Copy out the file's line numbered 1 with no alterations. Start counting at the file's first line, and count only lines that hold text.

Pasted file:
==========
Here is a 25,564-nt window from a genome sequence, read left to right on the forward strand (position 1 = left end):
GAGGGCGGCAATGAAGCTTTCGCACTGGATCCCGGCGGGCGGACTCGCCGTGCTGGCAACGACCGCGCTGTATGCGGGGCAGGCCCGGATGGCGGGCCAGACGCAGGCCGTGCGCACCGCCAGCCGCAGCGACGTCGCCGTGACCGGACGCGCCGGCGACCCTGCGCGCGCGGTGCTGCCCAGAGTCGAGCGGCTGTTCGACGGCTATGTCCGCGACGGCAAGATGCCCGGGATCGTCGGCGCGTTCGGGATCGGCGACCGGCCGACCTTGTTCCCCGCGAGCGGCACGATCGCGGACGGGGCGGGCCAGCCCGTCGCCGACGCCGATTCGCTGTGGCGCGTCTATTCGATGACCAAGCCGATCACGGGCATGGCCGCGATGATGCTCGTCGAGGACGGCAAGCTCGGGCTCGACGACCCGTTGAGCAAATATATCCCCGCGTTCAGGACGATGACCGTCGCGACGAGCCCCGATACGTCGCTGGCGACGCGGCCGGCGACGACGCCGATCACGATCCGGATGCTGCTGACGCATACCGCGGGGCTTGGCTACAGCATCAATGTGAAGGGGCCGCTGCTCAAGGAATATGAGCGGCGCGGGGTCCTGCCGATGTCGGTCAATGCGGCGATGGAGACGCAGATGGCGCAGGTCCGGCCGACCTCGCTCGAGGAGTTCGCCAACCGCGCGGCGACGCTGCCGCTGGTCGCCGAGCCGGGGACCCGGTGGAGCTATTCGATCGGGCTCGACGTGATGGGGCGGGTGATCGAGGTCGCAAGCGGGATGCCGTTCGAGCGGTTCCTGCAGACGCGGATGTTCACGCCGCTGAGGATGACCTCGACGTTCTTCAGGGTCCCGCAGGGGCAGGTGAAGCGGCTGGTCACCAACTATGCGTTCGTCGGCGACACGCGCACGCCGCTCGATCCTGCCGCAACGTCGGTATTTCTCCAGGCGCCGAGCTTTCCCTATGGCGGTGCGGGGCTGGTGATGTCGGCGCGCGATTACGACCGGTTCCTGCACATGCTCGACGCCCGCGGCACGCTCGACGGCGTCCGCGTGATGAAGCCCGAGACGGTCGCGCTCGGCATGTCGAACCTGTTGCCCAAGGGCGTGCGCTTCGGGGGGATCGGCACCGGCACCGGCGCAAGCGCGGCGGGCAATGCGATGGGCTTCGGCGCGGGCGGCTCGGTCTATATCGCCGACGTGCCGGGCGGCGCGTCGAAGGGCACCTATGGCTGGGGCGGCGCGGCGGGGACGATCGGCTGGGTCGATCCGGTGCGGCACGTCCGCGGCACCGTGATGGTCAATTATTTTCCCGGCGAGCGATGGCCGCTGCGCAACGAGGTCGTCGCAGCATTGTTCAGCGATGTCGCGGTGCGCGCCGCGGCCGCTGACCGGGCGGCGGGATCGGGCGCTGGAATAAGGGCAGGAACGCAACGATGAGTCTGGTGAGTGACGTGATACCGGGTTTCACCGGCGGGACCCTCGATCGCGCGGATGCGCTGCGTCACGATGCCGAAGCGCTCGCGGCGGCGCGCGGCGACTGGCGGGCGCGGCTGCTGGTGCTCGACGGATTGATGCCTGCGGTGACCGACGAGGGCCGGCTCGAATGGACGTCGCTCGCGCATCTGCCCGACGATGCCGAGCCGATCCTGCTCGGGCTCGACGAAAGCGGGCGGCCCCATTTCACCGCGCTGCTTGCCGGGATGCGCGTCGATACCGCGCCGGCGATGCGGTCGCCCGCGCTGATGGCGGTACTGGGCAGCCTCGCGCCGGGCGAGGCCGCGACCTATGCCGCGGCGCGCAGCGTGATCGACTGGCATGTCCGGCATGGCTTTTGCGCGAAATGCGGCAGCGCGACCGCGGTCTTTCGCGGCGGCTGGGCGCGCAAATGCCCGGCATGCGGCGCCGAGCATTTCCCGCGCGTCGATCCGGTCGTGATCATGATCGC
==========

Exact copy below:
Here is a 25,564-nt window from a genome sequence, read left to right on the forward strand (position 1 = left end):